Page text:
Myopathy is an umbrella term that encompasses all muscular diseases. Common myopathies in horses are classified as three types:

  1. Those that cause muscle degeneration with exercise, such as exertional rhabdomyolysis, or tying-up.
  2. Those that cause damage not associated with exercise (nonexertional rhabdomyolysis).
  3. Those that cause muscle atrophy. “Common muscle diseases that cause atrophyinclude vitamin E responsive myopathy (VEM), as well as myosin heavy chain myopathy (MYHM) and polysaccharide storage myopathy (PSSM), both inherited diseases of Quarter-Horse-related breeds,” says Valberg.

Systemic disease that causes generalized weight and muscle loss—but is not primarily muscular or neurologic in nature—can also lead to this issue. Most commonly, this refers to pituitary pars intermedia dysfunction (PPID, formerly known as equine Cushing’s disease). “We’ve established that muscle atrophy is an important clinical sign of PPID and seems to affect roughly 50% of cases,” says Herbst. “The visible loss of muscle mass in PPID-affected horses is considered to result from the loss of certain muscle fibers.”

Study results further suggest muscle atrophy in PPID cases is linked to proteolysis—the breakdown of muscle proteins by enzymes. Pergolide, the treatment for PPID, has not been shown to improve muscle atrophy (Banse et al., 2021). Aside from PPID, other systemic causes of muscle atrophy include cancer, chronic infections, degenerative disorders such as degenerative suspensory ligament disease (DSLD), and malabsorptive disorders, the most common one being leaky gut syndrome.

Finding the Cause

With so many possible origins of muscle atrophy—some as benign as insufficient exercise and others as grave as cancer—getting to the root cause can quickly turn into a detective mission. Rather than a standalone disease, loss of muscle mass is considered a symptom of many conditions.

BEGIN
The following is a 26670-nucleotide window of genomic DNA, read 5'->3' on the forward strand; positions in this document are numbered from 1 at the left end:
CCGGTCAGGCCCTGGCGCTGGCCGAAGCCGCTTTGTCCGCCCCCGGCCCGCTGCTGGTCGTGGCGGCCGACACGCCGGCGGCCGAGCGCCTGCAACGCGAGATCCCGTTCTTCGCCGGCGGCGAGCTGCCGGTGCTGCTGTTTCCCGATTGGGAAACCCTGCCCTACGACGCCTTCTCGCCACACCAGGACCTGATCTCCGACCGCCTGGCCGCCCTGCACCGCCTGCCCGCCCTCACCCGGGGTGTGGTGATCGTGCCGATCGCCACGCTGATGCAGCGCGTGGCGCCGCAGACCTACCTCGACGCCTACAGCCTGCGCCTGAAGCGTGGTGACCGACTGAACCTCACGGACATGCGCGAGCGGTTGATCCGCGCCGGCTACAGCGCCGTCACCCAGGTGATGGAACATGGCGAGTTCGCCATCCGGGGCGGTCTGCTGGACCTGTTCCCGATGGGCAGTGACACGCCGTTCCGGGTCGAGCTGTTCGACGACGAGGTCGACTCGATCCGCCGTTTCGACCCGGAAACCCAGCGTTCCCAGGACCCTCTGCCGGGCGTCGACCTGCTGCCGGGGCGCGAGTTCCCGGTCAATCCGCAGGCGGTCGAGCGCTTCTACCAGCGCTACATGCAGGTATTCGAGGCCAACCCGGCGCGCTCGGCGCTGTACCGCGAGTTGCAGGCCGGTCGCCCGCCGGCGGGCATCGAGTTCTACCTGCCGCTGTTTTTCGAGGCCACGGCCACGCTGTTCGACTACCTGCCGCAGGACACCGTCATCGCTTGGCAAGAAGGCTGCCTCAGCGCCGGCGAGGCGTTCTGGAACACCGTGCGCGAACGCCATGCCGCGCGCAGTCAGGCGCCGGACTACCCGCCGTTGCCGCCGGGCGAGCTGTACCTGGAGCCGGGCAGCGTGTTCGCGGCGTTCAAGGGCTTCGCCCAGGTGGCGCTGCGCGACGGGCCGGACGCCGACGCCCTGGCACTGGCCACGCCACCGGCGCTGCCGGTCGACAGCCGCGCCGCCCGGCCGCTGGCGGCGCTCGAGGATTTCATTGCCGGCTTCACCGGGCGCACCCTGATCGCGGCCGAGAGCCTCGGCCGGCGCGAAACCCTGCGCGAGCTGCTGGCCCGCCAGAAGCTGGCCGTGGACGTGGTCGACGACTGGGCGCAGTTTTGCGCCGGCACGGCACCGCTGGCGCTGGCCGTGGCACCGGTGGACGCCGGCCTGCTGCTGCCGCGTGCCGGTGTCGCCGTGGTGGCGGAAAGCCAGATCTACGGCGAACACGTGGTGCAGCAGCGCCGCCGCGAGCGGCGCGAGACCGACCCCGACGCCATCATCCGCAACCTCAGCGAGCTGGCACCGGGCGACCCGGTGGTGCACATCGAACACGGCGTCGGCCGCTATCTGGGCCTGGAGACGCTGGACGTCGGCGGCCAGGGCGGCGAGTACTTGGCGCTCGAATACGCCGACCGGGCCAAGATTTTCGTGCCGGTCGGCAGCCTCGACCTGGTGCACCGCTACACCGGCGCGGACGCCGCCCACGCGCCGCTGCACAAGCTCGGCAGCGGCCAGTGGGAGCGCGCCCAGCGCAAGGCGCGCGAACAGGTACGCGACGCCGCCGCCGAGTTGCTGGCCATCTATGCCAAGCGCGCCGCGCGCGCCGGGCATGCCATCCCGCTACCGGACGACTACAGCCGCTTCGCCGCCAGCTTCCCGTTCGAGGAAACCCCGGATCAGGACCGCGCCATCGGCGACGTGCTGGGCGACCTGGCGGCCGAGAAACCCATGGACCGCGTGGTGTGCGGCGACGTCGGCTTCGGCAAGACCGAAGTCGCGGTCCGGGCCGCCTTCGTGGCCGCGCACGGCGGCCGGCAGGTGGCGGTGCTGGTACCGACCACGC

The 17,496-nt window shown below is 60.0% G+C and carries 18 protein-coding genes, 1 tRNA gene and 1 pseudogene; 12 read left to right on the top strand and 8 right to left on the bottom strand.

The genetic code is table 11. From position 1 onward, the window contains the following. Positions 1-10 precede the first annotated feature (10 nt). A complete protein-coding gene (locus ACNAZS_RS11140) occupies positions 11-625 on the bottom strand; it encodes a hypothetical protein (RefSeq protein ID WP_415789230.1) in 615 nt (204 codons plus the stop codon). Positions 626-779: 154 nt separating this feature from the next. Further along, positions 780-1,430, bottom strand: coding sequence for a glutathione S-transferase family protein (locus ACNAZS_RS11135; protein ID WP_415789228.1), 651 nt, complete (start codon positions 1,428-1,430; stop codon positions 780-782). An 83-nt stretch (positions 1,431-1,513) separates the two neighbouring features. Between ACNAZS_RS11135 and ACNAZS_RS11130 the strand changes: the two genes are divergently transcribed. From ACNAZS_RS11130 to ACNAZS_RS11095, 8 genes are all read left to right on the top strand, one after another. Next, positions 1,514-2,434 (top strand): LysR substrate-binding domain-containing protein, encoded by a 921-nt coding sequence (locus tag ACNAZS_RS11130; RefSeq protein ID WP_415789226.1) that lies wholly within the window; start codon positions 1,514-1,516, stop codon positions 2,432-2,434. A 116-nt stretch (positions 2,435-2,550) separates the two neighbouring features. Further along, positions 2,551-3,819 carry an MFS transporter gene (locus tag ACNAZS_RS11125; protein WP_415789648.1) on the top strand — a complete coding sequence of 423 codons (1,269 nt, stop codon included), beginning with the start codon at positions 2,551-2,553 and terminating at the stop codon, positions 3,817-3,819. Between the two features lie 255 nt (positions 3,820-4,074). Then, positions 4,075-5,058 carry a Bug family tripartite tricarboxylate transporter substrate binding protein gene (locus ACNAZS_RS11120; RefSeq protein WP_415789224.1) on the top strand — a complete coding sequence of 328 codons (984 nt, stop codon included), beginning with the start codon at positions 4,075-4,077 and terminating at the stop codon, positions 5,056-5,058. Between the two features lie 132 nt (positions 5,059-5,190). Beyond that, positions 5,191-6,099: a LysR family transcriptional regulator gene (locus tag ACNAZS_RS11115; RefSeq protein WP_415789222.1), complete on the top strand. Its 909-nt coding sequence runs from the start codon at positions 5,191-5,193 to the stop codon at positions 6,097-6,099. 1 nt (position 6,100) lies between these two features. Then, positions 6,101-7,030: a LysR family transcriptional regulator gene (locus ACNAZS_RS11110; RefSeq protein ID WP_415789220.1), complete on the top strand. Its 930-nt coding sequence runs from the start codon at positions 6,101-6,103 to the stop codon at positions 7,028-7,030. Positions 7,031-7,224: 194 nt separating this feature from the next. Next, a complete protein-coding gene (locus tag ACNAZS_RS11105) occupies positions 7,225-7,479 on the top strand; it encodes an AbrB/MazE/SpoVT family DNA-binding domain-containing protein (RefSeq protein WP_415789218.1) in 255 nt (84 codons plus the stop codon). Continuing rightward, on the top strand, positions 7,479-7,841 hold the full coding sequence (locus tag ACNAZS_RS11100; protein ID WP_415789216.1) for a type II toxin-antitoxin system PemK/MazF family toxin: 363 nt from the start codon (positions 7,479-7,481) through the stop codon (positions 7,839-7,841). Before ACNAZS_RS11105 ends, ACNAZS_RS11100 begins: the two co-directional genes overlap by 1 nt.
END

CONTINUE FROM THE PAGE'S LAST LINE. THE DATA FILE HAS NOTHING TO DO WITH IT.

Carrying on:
“Atrophy can have a range of clinical presentations and underlying causes,” says Valberg. “This complexity can make diagnosing and treating its underlying cause challenging.”

To guide veterinarians through the diagnostic process, Valberg has published a diagnostic tree for equine muscle atrophy.

As with nearly all health concerns affecting our horses, the recommended first step in diagnosing muscle atrophy is your veterinarian gathering a detailed history and performing a thorough physical exam. In this preliminary stage, the main goal is to simply determine if the origin of the muscle atrophy is muscular, neurogenic, or systemic. Veterinarians have a range of diagnostic tools available to help).

equine muscle atrophy diagnostic work-up chart
Courtesy Dr. Stephanie Valberg

Evaluating Atrophy the ScientificWay Using MASS

Until recently, quantifying muscle loss required expensive, hard-to-obtain equipment, such as the three-dimensional photonic scans Valberg and her team use in research settings. That changed in 2022 when Herbst and her team published the Muscle Atrophy Scoring System (MASS). This provides an objective, repeatable, and standardized option for practitioners—and horse owners, with some training—to identify, monitor, and compare muscle atrophy in a particular horse by evaluating muscle in places such as the neck, back, and hind end.

Like the Henneke body condition scoring system, MASS scores are based on descriptions of how body regions feel and look, Herbst explains. Using a four-point scale, the MASS scores indicate muscle mass instead of fat. While developing the system Herbst and her team also found that higher MASS atrophy scores correlated with increasing age and with PPID status. These findings support further evaluation of the potential benefits of MASS to identify and monitor muscle atrophy in horses, she says.

Building Back: Recovering From Muscle Atrophy